“A plague a’ both your houses.” ~ Mercutio, Romeo and Juliet Act 3, Scene 1, 91.

As I type this article, the election for the General Secretary of UNITE the union is in full force. Candidates have decided on a their strategy and sent out literature to decide the who will be the most powerful person in the UKs biggest Trade Union.

Numerous Labour factions have decided who should be that person and have thrown their weight behind candidates mainly based on who that person is likely to support or not support for the Labour Leadership. Not content with having two leadership elections in two years, the party is now effectively entering a third in the shape of a proxy election, ignoring the inalienable truth that this hurts all sides of the movement let alone the party.

Imagine the average member of a trade union. Depending on your perspective, you could well imagine they joined in a route cause of solidarity and believing in collective power, but throughout my years of recruiting members to various unions I can count on one hand the amount who have said that’s the reason they are joining, compared with the large scale amount who simply joined for protection in their workplace.

You may imagine that this average trade unionist is bound to be a Labour voter but again, alas, you’re just as likely to be wrong. In reality most, trade union members vote alongside their peers across the country and there is very little evidence to suggest that trade union membership is a guarantee of a Labour vote.

There is no reason to suspect the pub bore who consistently complains about immigration and proudly declares their allegiance to UKIP would not be a member of a trade union compared to the person who tells them they are talking rubbish. Basically, trade union members are no more likely to be interested in the political chicanery of the Labour Party as anyone else who isn’t a member of the party.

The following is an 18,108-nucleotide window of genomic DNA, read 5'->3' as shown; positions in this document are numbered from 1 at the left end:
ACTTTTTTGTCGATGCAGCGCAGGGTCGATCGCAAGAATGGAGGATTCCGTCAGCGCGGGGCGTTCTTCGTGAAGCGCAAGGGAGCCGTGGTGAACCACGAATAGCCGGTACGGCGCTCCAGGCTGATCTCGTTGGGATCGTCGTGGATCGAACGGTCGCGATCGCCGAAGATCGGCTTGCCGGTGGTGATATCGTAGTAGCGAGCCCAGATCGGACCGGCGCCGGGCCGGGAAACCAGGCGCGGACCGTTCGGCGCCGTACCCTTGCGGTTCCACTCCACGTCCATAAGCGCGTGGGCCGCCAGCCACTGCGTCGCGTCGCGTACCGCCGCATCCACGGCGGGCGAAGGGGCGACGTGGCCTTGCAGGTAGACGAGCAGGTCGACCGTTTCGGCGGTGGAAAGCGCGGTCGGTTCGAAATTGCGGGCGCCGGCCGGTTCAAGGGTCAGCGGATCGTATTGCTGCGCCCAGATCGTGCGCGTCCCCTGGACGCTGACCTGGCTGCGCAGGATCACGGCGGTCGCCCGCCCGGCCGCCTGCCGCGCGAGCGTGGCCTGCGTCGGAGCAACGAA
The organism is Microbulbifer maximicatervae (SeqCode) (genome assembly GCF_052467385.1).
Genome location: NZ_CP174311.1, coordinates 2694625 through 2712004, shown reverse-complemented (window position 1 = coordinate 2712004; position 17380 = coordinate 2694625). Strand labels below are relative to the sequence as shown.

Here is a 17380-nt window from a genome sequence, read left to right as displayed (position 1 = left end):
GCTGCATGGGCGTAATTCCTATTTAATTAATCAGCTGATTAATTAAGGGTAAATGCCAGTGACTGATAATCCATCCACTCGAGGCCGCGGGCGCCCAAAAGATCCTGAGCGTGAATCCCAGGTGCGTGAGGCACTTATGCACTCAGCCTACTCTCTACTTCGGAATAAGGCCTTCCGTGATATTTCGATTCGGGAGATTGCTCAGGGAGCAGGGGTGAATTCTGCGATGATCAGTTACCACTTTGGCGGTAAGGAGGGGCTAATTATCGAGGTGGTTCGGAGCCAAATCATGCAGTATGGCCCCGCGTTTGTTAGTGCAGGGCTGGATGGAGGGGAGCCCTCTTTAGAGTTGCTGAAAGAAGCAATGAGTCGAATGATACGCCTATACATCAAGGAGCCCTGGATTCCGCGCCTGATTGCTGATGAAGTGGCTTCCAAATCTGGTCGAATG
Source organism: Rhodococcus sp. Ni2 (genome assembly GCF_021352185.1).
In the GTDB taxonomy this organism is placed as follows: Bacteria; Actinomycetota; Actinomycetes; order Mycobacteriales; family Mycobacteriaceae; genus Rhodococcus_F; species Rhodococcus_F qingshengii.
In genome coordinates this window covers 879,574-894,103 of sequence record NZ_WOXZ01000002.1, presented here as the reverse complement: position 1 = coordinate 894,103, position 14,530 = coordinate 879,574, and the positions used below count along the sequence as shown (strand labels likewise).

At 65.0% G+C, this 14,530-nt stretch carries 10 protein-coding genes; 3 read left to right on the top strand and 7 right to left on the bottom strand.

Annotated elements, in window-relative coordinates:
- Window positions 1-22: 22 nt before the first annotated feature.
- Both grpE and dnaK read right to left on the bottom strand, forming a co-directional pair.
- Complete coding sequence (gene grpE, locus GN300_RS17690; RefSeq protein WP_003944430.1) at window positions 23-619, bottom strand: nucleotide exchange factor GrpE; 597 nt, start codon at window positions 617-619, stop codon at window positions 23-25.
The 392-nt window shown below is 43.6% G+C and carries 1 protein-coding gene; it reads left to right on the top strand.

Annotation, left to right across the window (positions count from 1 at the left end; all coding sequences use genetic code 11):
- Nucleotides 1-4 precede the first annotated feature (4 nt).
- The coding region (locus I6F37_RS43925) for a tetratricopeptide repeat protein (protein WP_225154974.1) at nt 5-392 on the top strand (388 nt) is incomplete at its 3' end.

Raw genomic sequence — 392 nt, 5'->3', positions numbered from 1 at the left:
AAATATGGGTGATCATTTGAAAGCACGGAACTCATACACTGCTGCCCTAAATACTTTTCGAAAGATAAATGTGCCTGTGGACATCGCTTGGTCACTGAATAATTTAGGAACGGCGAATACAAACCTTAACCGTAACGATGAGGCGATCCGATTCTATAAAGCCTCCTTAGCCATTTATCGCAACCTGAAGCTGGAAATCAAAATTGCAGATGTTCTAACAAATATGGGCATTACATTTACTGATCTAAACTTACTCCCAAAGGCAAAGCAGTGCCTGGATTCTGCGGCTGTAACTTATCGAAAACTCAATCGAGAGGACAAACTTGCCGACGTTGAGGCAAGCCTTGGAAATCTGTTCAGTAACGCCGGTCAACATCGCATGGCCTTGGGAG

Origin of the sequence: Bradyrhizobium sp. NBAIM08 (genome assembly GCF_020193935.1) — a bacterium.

And what have we learned from the last two leadership elections? Surely, if we have not understood the simple premise that the public at large do not like a political party who screams and yells at itself rather than talks and engages with the public they are hoping to represent then we are frankly on a hiding to nothing.

Yet, this is what we present them with.

Not satisfied with dragging the party name and brand through testing times, we now start to drag in the Trade unions, organisations which have seen their membership plummet over the last 30 years, many of which will not survive to see the end of this half of the century. That’s a pitiful shame that – rather than help support the cause of membership to the unions, we instead put another obstacle in there way.

Ultimately, in this writer’s opinion, Coyne has used a strategy that has made this all possible. Highlighting McCluskey’s close links to Corbyn may have made sense in a short term way but it was always likely to pen the contest up to being about more than what it should have been about, namely the benefit of members of UNITE the union and making sure the union can progress in the modern world.

We have, as a party, a skewed view of the trade unions, forgetting that to most people they are not a political beast, but simply their local workplace rep who helped them through difficult times when they felt scared and alone in the workplace, who supported them when they feared for their job and as a consequence their house, who was there for them when they felt bullied.

Simply put, most members are not concerned with our own internal squabbles and we owe them the simple respect to allow this election to be about something other than our own party.